INQUIRY:  Hi Paul, I, along with two colleagues, took you Cost & Pricing class in El Paso, TX yesterday. I have two quick questions that I’m hoping you will answer. I’m currently putting together information for our Pools and Bases. My two questions are:

1)I’m trying to decide on 2 Pools or 3 Pools. Some in our company feel that having 3 Pools (FOG) makes us appear better organized and that the government prefers to see 3 Pools. Others feel that 2 Pools (O-including Fringe and G&A) is adequate. Does the government actually have a preference?

2)This question stems from the first question. If I go with 3 Pools, my equation will look like this:

Pool 1: Fringe
Base: Total Productive Labor (this includes direct labor)

Pool 2: Overhead
Base: Direct Labor

Pool 3: G&A
Base: Total Cost Input

My question is: if we go with the 3 Pools can we “double dip” the direct labor as a base for Pool 1 and Pool 2? Could this “double dipping” be a good reason to use 2 Pools instead of the 3?

Currently, our system costing is set up to calculate each Pools rate, then I calculate the total hours to execute a project *our unloaded rate. I’m taking that total and applying our P/R rate. I’m applying those rates as such:

Total Unloaded Labor Rates x Pool 1 Rate = Total #1

Total #1 x Pool 2 Rate = Total #2

Total #2 x Pool 3 Rate = Total Loaded Labor Rates

Once our Total Loaded Labor Rates are added to the Material, etc. costs, we are adding the 10% fee.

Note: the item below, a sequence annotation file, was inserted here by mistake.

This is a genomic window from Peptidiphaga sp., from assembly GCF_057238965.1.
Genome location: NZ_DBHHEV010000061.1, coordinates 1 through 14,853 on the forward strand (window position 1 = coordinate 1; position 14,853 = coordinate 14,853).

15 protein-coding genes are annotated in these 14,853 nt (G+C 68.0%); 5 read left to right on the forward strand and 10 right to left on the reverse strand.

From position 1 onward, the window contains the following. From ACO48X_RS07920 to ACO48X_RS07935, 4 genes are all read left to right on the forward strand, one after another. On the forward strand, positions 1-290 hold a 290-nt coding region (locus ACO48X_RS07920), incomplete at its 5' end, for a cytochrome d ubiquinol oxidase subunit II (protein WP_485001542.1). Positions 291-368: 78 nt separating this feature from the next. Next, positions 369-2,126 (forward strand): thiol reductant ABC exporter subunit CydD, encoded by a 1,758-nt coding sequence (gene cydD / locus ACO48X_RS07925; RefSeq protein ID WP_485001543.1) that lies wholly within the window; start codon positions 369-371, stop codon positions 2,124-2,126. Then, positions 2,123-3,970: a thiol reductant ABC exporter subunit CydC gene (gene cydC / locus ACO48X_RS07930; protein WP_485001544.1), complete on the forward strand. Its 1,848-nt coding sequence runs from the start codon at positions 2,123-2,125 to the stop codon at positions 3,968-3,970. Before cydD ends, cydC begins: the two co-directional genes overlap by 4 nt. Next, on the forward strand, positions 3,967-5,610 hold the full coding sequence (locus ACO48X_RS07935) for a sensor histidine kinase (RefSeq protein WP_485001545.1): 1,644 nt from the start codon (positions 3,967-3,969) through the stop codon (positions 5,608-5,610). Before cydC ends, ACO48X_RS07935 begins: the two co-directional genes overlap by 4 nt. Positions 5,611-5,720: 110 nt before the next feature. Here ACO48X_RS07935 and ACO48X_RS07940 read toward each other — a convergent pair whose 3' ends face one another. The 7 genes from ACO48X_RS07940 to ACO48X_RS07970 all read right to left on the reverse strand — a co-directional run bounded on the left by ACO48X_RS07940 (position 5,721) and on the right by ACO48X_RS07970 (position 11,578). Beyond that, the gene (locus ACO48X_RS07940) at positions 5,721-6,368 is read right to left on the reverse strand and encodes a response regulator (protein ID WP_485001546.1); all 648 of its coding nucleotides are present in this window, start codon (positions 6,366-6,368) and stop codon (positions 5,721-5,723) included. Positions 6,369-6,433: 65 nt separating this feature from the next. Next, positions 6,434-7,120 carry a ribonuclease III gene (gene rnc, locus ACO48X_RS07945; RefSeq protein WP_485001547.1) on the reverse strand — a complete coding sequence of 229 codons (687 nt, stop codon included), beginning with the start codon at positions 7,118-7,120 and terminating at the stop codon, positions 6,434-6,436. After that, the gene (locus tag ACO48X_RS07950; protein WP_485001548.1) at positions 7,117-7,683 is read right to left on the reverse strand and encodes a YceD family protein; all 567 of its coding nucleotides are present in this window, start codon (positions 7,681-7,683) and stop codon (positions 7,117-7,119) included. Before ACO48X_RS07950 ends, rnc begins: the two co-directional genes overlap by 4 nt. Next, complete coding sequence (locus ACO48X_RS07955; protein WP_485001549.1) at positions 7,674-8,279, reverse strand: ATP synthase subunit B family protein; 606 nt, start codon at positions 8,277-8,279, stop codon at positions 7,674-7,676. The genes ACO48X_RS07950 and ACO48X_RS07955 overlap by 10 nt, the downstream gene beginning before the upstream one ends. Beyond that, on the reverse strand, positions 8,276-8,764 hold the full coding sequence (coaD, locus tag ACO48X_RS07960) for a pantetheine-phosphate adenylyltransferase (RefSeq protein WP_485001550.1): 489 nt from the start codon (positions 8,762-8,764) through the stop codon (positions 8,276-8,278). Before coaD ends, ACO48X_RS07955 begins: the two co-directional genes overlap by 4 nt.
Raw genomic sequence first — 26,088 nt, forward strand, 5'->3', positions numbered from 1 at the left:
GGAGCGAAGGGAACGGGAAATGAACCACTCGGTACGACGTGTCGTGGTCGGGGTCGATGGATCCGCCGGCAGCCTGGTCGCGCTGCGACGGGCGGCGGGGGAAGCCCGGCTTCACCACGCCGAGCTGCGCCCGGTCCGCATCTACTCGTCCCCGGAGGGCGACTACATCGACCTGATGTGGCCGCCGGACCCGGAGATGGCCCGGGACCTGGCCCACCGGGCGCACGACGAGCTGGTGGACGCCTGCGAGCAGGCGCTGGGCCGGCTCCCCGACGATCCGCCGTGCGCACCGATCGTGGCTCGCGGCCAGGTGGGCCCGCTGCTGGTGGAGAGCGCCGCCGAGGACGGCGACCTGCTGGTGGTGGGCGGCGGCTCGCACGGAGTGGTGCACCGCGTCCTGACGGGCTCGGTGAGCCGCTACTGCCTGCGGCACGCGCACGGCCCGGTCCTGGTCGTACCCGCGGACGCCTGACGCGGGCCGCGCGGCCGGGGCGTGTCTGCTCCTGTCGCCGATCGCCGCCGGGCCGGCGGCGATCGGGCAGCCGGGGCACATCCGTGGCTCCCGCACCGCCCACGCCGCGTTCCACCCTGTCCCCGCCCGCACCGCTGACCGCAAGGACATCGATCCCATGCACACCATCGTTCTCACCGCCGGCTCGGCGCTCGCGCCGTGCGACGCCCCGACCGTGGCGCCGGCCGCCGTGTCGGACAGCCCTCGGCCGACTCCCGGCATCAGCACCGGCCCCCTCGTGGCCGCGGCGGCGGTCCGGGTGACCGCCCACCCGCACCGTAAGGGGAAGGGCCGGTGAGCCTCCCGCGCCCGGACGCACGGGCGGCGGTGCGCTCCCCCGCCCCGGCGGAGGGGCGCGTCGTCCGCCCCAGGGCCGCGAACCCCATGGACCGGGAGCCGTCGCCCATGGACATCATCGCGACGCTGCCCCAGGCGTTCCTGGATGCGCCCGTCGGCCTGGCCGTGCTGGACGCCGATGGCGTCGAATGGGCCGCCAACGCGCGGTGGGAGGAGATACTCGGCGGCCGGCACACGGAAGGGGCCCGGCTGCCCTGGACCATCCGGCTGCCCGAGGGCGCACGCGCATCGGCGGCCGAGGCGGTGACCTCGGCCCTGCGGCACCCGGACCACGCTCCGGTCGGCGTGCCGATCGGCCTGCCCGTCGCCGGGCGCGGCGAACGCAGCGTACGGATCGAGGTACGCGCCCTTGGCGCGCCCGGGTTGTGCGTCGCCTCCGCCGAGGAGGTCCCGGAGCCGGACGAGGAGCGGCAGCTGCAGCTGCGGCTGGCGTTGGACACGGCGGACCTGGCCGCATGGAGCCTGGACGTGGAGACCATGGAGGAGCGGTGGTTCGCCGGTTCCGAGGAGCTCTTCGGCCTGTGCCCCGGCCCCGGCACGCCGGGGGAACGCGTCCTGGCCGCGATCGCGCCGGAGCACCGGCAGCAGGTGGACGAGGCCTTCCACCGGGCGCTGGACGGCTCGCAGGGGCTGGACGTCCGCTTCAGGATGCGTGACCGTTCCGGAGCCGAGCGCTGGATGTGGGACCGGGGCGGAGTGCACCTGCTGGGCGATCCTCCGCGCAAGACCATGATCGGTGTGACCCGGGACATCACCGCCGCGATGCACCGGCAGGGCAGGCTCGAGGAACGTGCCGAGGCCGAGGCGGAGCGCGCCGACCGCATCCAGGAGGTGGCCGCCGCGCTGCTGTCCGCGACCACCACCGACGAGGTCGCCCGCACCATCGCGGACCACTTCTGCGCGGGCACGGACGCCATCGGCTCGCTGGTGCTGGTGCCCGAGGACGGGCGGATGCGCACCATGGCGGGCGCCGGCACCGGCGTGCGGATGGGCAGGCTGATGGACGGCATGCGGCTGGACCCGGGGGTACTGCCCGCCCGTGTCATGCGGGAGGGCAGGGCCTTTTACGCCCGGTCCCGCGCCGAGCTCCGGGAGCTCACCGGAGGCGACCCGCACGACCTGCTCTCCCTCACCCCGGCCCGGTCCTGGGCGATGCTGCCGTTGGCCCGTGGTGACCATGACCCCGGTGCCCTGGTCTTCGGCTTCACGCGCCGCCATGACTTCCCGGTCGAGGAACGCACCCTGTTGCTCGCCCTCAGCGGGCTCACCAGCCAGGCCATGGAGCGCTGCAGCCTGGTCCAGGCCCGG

I hope that I am interpreting the information that we learned yesterday correctly. Please let me know if I am not understanding.

Thank you so much. We all enjoyed your class so much we are hard at work implementing the new systems.

RESPONSE: Good Questions, and it is good to see you reaching out for confirmation and checking your process Prior To any potential audits and to ensure you are pricing to recover all allowable cost.  As you will see, there are no Quick Questions in Government Contracting!

One advantage to having a Fringe Pool separated is that it isolates these cost for analysis and in many cases the government may ask for the rate. Whether they do or not, you would have the rate and cost readily available, especially during the proposal phase of developing your cost proposal or to meet any SCA reporting requirements.

In addition, there is a psychological benefit because the separate rates will generally be smaller than when they are combined so it “looks” better.

I would consider moving to 3 pools if you find it is requested more during the proposal stage or if you want to move toward reviewing and analyzing the Fringe and Other Overhead Cost or Rate separately.

Your calculations appear accurate except for one oversight. Whenever you chose a base for a pool you must apply the rate for that pool in the same manner as you calculated it. So, since you used Direct Labor as the base for Overhead you must apply your Overhead rate to only Direct Labor and not to Direct Labor + Fringes as you show in your calculations. Alternately, you can change the base for your Overhead to Direct Labor + Fringes and then you will be consistent in your proposed application of the Overhead Rate.

As for Double Dipping: You are not Double Dipping when you use Direct Labor or any other cost in more than one base. Remember, the Allocation Base purpose is only to ALLOCATE a specific POOLS cost. It bears no relationship to what is happening in another POOL. You choose a base to allocate Pool #1’s cost and then that Pools cost get allocated. Finished with that one. Then you choose a base to allocate Pool #2’s cost and then that Pools cost get allocated. Finished with that one. And so on.

I hope this helps!